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How to meter 16mm with a Dslr


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#1 Brady Hall

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Posted 23 January 2012 - 02:42 PM

Hello everyone,

I am shooting a short film on 16mm B&W KODAK TRI-X Reversal Film 7266, I was curious on how to use my Dslr as a light meter. With the film speed at 200, shooting at 24fps, what would I set my Canon Rebel t1i's shutter speed at to expose correctly?

Thanks,
Brady
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#2 Adrian Sierkowski

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Posted 23 January 2012 - 02:50 PM

1/48th (or 1 50th or 1 60th all relatively close) assuming a 180 degree shutter...
But, of course you should know a DSLR's exposure is in no way a comparison to film, least of all reversal film.... and you would be much better off spending the $200 or so on a real light meter, or finding someone's to borrow.
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#3 Ari Davidson

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Posted 23 January 2012 - 04:56 PM

^ What Adrian said.

An entry level light meter is worth it's weight in gold. Seriously. I used a Sekonic L-398 throughout school, and almost a year after I got out. Plus, any camera just gives you reflected readings, to some degree. Separate yourself from the crowded DSLR pack, and get a light meter Posted Image
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#4 M Joel W

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Posted 23 January 2012 - 04:57 PM

Tri-X is notoriously hard to expose and a third stop slower under tungsten than under daylight. In theory the above (1/50) will work (although some 16mm cameras have 1/60 shutter speeds or finders that eat 1/3 stop of light), but I agree--just borrow a meter.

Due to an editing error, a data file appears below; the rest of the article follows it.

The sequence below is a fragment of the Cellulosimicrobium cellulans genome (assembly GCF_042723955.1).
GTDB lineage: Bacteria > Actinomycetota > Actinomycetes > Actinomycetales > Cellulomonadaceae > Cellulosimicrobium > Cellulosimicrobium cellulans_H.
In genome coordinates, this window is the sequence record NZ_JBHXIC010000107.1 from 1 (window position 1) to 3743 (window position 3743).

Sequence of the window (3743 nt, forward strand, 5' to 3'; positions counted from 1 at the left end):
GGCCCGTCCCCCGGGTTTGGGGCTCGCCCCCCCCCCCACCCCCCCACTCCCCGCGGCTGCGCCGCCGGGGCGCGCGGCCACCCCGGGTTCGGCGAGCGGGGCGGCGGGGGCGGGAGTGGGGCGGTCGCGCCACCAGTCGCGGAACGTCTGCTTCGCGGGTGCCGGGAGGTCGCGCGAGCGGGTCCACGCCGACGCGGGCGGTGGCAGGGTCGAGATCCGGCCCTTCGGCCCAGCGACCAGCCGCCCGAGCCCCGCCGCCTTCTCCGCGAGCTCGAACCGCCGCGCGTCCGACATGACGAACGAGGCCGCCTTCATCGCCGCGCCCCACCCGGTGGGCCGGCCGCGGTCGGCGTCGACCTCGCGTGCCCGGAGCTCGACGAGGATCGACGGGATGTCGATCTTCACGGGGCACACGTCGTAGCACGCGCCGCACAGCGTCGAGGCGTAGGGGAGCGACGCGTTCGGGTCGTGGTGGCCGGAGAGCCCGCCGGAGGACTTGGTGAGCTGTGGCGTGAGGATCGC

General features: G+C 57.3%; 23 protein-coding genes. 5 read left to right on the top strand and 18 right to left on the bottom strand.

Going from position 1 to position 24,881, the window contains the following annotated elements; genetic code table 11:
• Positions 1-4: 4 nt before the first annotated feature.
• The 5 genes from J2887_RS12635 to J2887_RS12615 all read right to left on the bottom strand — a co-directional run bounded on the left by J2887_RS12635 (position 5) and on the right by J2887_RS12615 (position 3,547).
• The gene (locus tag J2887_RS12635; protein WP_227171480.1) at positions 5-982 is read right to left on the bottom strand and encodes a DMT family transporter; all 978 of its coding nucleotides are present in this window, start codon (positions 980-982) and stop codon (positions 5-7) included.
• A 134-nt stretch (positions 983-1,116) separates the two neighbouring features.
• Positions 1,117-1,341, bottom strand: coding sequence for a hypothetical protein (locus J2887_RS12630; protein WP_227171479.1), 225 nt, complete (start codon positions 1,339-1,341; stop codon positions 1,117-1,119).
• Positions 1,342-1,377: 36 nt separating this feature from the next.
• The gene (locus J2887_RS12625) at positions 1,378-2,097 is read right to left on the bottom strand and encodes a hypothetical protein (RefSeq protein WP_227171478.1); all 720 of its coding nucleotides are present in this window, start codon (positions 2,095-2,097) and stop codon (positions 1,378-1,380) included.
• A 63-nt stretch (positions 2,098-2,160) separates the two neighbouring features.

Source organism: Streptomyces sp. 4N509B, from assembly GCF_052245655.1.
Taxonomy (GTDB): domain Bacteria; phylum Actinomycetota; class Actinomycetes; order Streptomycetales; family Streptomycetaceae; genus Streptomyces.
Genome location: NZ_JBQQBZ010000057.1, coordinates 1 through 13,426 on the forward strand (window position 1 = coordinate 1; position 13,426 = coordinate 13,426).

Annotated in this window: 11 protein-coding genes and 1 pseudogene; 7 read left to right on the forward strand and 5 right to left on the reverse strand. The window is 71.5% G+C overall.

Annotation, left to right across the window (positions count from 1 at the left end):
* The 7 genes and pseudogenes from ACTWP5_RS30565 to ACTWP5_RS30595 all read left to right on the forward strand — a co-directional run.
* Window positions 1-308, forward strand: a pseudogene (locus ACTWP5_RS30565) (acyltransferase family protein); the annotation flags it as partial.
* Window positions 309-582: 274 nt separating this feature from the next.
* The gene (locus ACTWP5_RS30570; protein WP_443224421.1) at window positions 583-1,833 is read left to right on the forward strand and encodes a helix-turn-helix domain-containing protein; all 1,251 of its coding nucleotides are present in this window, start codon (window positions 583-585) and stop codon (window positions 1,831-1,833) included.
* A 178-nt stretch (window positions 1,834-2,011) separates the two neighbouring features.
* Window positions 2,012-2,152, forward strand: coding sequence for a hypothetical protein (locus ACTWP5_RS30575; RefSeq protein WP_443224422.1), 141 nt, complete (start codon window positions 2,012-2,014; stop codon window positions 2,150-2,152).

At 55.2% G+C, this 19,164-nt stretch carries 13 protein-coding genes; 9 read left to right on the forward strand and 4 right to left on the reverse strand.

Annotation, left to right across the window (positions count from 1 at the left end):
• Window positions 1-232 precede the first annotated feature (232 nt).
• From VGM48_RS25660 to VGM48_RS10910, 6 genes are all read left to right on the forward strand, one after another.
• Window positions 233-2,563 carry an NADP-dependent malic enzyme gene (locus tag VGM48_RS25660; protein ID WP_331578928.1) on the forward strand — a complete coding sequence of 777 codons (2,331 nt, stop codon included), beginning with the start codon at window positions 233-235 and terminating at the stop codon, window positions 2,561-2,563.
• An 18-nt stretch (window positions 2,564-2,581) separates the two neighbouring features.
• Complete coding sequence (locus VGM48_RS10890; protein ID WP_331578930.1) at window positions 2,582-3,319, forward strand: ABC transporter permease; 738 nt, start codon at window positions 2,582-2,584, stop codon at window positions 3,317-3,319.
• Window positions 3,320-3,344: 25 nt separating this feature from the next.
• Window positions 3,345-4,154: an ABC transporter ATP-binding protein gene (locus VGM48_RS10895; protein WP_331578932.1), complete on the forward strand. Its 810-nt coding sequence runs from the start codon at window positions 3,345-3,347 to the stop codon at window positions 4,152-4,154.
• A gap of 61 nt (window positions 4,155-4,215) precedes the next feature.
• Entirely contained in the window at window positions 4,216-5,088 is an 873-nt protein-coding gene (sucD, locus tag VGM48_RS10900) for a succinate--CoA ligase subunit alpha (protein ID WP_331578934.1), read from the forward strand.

Edit: Re: the above answer, there are lots of us in the dSLR crowd who use meters, I'd like to think most serious dSLR shooters use meters.

Edited by M Joel Wauhkonen, 23 January 2012 - 04:58 PM.

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#5 Brady Hall

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Posted 23 January 2012 - 05:05 PM

I am trying to get a hold of a light meter, as I have used them on my other 16mm films. I am just making a 5 minute short for class, so I needed a way to measure exposure with a tool I had. Thank you all for your help, I hope to afford a light meter soon.
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#6 Kip Kubin

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Posted 23 January 2012 - 08:15 PM

Grab a Gossen Luna-Pro off ebay

Got this tip from Roger Deakin's forum.


Great Cine meter..however, it will be used...so check it's accuracy...local cam shop or friend with a Sekonic.


But mine is spot on and is way faster and easier to use than a newer digital model.... you can adjust for filters and quickly calculate over and under for any speed of filming @ 180 shutter.


I tried to use my DSLR for a film light meter...the readings were really off compared to my Gossen and the internal meter in my Aaton.... so I just trusted the meter and the results were and have been perfect.
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#7 Brady Hall

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Posted 23 January 2012 - 10:29 PM

I bid on some light meters on eBay, specifically the Gossen Luna Pro as Kip mentioned. However, I do not know if I will get one in time. You guys convinced me to use a light meter, so I saw a SEKONIC FOOT-CANDLE LIGHT METER for rent (8 dollars a weekend, which is the length of my production.). This should be sufficient, yes?
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#8 Alex Haspel

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Posted 24 January 2012 - 12:17 PM

nevermind, already answered. should have refreshed the page :)

Edited by Alex Haspel, 24 January 2012 - 12:18 PM.

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Aerial Filmworks

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Metropolis Post

Ritter Battery

CineTape

Technodolly

Visual Products

rebotnix Technologies

Paralinx LLC

Media Blackout - Custom Cables and AKS

Glidecam

Tai Audio

Rig Wheels Passport

Wooden Camera

The Slider

Broadcast Solutions Inc

CineLab